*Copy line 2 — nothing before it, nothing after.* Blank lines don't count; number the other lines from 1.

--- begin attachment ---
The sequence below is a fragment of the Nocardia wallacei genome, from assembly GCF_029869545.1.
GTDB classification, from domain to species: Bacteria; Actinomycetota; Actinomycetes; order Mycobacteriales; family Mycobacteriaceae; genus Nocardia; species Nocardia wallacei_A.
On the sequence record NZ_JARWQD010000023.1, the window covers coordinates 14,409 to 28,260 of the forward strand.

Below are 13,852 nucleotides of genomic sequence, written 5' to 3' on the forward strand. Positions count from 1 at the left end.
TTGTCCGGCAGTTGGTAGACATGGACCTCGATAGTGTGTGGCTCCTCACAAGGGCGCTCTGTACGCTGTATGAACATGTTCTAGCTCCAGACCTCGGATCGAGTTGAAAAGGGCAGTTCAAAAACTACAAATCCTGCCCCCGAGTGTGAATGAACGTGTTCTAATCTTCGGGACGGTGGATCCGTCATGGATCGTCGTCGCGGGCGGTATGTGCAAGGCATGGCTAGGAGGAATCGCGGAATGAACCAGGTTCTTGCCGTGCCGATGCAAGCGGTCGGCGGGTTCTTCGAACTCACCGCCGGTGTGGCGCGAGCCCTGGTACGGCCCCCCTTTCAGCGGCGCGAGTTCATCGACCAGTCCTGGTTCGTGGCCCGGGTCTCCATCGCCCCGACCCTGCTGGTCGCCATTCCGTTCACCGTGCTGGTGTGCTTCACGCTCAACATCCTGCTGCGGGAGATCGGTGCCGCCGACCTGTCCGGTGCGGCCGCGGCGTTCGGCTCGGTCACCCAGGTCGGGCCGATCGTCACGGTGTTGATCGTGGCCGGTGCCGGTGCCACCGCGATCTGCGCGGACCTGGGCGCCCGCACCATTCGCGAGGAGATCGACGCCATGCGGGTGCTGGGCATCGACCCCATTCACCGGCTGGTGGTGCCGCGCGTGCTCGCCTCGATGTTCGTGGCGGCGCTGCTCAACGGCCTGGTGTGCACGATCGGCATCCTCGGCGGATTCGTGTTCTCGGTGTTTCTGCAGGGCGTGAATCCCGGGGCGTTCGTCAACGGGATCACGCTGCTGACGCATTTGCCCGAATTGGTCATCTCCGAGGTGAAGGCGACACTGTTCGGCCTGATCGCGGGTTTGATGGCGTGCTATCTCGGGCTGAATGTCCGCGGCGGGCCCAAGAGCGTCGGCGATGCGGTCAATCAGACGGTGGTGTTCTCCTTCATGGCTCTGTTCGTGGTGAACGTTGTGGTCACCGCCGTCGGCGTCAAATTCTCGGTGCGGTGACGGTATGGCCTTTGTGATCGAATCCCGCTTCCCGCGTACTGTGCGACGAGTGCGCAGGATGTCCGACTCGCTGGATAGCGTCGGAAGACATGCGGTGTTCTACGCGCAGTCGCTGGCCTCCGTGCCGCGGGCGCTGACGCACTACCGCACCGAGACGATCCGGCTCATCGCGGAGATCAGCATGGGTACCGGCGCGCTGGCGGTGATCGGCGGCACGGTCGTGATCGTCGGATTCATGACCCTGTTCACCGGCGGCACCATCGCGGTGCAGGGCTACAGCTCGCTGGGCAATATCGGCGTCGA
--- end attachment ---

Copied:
GTDB classification, from domain to species: Bacteria; Actinomycetota; Actinomycetes; order Mycobacteriales; family Mycobacteriaceae; genus Nocardia; species Nocardia wallacei_A.